LeT was targeting defence college in Delhi: FBI

LeT was targeting defence college in Delhi: FBI


Opposing the bail application of Rana before a Chicago court yesterday, attorneys from the US Department of Justice said Rana is a danger to the community and might leave the country, if released.

Rana faces a maximum sentence of 30 years, if proved guilty.

Pakistani-born Canadian citizen and a resident of Chicago, Rana was arrested by the FBI on terror charges along with his school friend Headley, a US citizen, who was also arrested on the charges of plotting attacks in Denmark and India.

Headley's bail plea is scheduled for December.


National Defence College in New DelhiThe reference to the National Defence College, New Delhi, as a target was made by the duo during their conversations on September 7, which was recorded by the FBI.

"In the same conversation, Headley and Rana discussed Denmark and other targets, including the National Defence College in India -– Rana, in fact, used the English word "target" in this discussion," the FBI informed the court.

In its amended complaint filed before the Chicago Court last month, the FBI said Rana and Headley had discussed and named multiple targets of their planning in their conversation on September 7.

"More specifically, Headley listed four targets, one of which was 'Denmark', then commented '[a]fter that if I will pray for any other action call me a thief. God may help me complete this task'.

"Later in this same conversation, Rana asked Headley to 'pass along a message' to Individual B (unidentified LeT leader)," the FBI said in its previous affidavit.

The two Chicago-residents then discussed a fifth target. More specifically, Headley referred to the earlier discussion, and stated words to the effect of "oh my friend, not four, five, five".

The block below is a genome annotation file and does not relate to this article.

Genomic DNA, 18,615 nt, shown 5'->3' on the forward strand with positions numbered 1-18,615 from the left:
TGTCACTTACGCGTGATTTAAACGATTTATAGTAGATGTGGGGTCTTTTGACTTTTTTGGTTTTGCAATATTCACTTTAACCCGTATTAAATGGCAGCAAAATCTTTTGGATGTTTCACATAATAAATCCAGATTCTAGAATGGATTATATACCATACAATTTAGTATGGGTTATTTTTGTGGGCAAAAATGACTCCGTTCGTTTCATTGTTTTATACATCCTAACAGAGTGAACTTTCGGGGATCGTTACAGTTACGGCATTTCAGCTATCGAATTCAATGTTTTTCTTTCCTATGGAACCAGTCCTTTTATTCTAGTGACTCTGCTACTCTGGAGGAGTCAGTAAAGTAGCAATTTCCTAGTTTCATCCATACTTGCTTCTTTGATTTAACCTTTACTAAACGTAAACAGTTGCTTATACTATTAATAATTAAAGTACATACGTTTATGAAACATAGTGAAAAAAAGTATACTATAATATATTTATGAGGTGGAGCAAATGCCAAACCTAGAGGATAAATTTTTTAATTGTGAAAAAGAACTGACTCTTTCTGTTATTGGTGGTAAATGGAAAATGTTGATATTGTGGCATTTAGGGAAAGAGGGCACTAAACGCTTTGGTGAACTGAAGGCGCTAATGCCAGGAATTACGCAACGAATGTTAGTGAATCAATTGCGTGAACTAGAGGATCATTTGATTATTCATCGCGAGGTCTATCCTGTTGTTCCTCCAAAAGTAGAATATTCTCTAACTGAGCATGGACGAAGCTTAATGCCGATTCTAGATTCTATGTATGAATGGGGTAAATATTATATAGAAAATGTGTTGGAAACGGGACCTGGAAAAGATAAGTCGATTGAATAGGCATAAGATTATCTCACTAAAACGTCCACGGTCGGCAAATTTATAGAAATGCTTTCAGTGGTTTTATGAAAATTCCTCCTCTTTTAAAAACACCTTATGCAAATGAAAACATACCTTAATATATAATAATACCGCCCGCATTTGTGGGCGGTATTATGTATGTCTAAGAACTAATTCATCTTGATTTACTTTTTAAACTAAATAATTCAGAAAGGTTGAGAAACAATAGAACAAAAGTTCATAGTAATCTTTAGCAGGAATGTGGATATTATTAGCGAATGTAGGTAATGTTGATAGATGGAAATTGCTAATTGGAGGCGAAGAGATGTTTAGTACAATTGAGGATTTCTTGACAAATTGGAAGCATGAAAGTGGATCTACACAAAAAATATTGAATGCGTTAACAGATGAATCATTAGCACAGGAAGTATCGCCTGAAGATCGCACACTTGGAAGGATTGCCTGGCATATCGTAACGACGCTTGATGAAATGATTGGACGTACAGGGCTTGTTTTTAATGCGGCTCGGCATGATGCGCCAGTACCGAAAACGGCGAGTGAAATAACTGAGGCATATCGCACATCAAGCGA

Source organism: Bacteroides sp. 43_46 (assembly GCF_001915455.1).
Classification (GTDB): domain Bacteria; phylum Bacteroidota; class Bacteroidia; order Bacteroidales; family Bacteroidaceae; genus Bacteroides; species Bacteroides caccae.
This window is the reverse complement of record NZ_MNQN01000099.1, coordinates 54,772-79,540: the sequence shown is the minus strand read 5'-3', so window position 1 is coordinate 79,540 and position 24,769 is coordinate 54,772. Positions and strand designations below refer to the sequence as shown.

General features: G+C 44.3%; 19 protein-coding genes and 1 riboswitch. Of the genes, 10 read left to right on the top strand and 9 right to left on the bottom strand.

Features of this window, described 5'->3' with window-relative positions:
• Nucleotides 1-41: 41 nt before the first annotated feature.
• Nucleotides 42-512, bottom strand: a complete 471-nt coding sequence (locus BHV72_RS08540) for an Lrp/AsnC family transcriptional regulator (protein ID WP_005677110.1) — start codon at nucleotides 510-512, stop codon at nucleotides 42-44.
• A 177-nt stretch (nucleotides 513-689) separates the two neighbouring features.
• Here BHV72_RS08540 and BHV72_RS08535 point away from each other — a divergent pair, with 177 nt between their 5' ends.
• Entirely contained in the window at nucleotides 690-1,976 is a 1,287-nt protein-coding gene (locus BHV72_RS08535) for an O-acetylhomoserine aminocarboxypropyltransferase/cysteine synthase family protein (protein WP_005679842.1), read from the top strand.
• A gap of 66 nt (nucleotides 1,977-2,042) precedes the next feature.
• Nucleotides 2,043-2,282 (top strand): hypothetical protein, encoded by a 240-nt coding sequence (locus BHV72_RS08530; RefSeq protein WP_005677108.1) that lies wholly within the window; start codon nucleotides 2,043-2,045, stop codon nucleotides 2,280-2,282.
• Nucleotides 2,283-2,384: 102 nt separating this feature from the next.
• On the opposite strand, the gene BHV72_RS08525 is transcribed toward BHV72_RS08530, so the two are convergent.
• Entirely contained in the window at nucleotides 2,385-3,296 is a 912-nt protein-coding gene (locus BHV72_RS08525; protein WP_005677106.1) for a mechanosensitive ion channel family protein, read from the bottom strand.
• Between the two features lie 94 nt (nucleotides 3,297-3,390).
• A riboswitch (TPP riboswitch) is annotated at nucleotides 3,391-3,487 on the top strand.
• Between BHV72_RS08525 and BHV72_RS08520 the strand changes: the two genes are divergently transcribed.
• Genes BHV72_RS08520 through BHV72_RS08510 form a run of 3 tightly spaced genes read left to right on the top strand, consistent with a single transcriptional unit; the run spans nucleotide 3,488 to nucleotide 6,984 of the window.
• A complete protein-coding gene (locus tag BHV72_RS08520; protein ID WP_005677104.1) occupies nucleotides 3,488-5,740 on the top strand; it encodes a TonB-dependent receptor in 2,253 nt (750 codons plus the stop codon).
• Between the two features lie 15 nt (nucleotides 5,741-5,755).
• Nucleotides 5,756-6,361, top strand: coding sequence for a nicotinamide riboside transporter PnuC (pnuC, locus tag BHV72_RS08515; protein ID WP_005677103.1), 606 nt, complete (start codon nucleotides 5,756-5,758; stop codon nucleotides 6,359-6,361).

While Rana laughed, Headley stated "Defence College" twice, and Rana commented "right, this is it. I knew already".

After other discussion, Rana continued "That one, uh, I thought that was the target". Headley responded, "I don't know but once he comes then it will be known, but I am going to ask him to do that one first.

Rana responded, "in this matter -– defence [UI]," the FBI said.

The conversation indicates that the LeT was giving priority to its attack on the National Defence College in New Delhi over the other targets, including the facilities of the Danish newspaper, which had published a cartoon of the Prophet Mohammad.

The Department of Justice also contested Rana's plea in his bail application that he was "duped" by Headley and that he is innocent.

"There is nothing to suggest that Rana was "duped" by Headley or somehow unaware of the illicit nature of their efforts.

"To the contrary, in numerous conversations, Rana and Headley engaged in coded exchanges to hide the true nature of their communications," said US Attorney Patrick J Fitzgerald in submissions before the court yesterday.

Rana in his bail application said there are many individuals willing to pledge their homes and savings as security for Defendant's release.

He offered to put as many as six houses as security for the bail application, all having a combined value of nearly a million dollars.

However, the federal prosecutors opposed the bail application and the court would continue with its hearing now scheduled for November 10.

Noting that there is nothing to suggest that Rana was merely ridiculing Headley, federal prosecutors said Rana was an active participant in this conversation.

"Beyond knowing and discussing that Denmark was a 'target', the evidence demonstrates that Rana actively participated in furthering the efforts of the conspirators," it said.

"In particular, Rana provided a cover story for David Headley, who performed extensive video surveillance of the Jyllands-Posten facility, video that was recovered during Headley's arrest."

"Headley gained access into the Jyllands-Posten facility by acting as a representative of defendant Rana's business," said the federal prosecutors.

"Based on email communications from Headley, defendant Rana was fully aware of the true purpose of Headley's travel to Denmark, and the false pretences that Headley used to gain entry into the facility," they added.

"On or about January 29, 2009, defendant Rana even posed as Headley to communicate with a representative of the newspaper and thereby maintain Headley's cover story."

According to them, Rana had also misled a government official, the Pakistani Consulate in Chicago, to obtain a visa for Headley to facilitate his prospective overseas travel.

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